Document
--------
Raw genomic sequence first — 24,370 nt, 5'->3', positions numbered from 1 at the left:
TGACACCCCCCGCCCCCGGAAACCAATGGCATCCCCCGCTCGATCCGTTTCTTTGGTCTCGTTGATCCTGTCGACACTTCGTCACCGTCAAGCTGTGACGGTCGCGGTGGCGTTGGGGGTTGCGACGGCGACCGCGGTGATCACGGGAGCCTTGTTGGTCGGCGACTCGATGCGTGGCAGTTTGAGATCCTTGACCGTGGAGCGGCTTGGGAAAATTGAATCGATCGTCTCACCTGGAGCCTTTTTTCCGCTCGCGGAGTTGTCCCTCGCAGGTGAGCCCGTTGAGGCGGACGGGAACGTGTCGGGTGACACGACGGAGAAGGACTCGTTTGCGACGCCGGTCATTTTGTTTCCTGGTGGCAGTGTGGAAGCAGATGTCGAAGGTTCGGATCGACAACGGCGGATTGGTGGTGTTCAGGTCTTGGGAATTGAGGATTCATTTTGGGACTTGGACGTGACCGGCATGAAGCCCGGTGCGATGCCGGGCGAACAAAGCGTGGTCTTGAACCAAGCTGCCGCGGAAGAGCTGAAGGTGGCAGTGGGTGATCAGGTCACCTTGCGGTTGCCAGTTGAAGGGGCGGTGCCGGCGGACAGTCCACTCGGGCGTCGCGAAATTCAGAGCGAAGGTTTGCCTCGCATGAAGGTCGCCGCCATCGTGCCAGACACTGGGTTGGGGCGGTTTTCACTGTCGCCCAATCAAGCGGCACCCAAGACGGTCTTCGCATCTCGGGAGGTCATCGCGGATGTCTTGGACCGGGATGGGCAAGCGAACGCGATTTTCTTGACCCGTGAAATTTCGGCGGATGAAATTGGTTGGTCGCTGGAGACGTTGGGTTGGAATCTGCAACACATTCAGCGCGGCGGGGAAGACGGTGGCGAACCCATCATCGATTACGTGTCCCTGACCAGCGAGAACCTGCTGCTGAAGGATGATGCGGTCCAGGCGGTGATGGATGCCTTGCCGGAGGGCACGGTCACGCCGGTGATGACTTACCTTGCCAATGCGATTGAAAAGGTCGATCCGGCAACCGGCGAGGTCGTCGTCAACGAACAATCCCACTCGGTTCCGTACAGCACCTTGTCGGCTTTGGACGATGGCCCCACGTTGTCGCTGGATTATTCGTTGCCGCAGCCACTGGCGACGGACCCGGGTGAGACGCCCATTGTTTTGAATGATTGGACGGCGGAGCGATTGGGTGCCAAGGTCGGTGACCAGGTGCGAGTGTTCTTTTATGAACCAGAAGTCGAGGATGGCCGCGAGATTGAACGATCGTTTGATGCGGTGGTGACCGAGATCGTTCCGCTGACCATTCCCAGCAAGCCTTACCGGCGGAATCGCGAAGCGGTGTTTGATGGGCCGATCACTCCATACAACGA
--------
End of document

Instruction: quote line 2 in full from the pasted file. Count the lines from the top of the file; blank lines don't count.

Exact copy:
TGACACCCCCCGCCCCCGGAAACCAATGGCATCCCCCGCTCGATCCGTTTCTTTGGTCTCGTTGATCCTGTCGACACTTCGTCACCGTCAAGCTGTGACGGTCGCGGTGGCGTTGGGGGTTGCGACGGCGACCGCGGTGATCACGGGAGCCTTGTTGGTCGGCGACTCGATGCGTGGCAGTTTGAGATCCTTGACCGTGGAGCGGCTTGGGAAAATTGAATCGATCGTCTCACCTGGAGCCTTTTTTCCGCTCGCGGAGTTGTCCCTCGCAGGTGAGCCCGTTGAGGCGGACGGGAACGTGTCGGGTGACACGACGGAGAAGGACTCGTTTGCGACGCCGGTCATTTTGTTTCCTGGTGGCAGTGTGGAAGCAGATGTCGAAGGTTCGGATCGACAACGGCGGATTGGTGGTGTTCAGGTCTTGGGAATTGAGGATTCATTTTGGGACTTGGACGTGACCGGCATGAAGCCCGGTGCGATGCCGGGCGAACAAAGCGTGGTCTTGAACCAAGCTGCCGCGGAAGAGCTGAAGGTGGCAGTGGGTGATCAGGTCACCTTGCGGTTGCCAGTTGAAGGGGCGGTGCCGGCGGACAGTCCACTCGGGCGTCGCGAAATTCAGAGCGAAGGTTTGCCTCGCATGAAGGTCGCCGCCATCGTGCCAGACACTGGGTTGGGGCGGTTTTCACTGTCGCCCAATCAAGCGGCACCCAAGACGGTCTTCGCATCTCGGGAGGTCATCGCGGATGTCTTGGACCGGGATGGGCAAGCGAACGCGATTTTCTTGACCCGTGAAATTTCGGCGGATGAAATTGGTTGGTCGCTGGAGACGTTGGGTTGGAATCTGCAACACATTCAGCGCGGCGGGGAAGACGGTGGCGAACCCATCATCGATTACGTGTCCCTGACCAGCGAGAACCTGCTGCTGAAGGATGATGCGGTCCAGGCGGTGATGGATGCCTTGCCGGAGGGCACGGTCACGCCGGTGATGACTTACCTTGCCAATGCGATTGAAAAGGTCGATCCGGCAACCGGCGAGGTCGTCGTCAACGAACAATCCCACTCGGTTCCGTACAGCACCTTGTCGGCTTTGGACGATGGCCCCACGTTGTCGCTGGATTATTCGTTGCCGCAGCCACTGGCGACGGACCCGGGTGAGACGCCCATTGTTTTGAATGATTGGACGGCGGAGCGATTGGGTGCCAAGGTCGGTGACCAGGTGCGAGTGTTCTTTTATGAACCAGAAGTCGAGGATGGCCGCGAGATTGAACGATCGTTTGATGCGGTGGTGACCGAGATCGTTCCGCTGACCATTCCCAGCAAGCCTTACCGGCGGAATCGCGAAGCGGTGTTTGATGGGCCGATCACTCCATACAACGA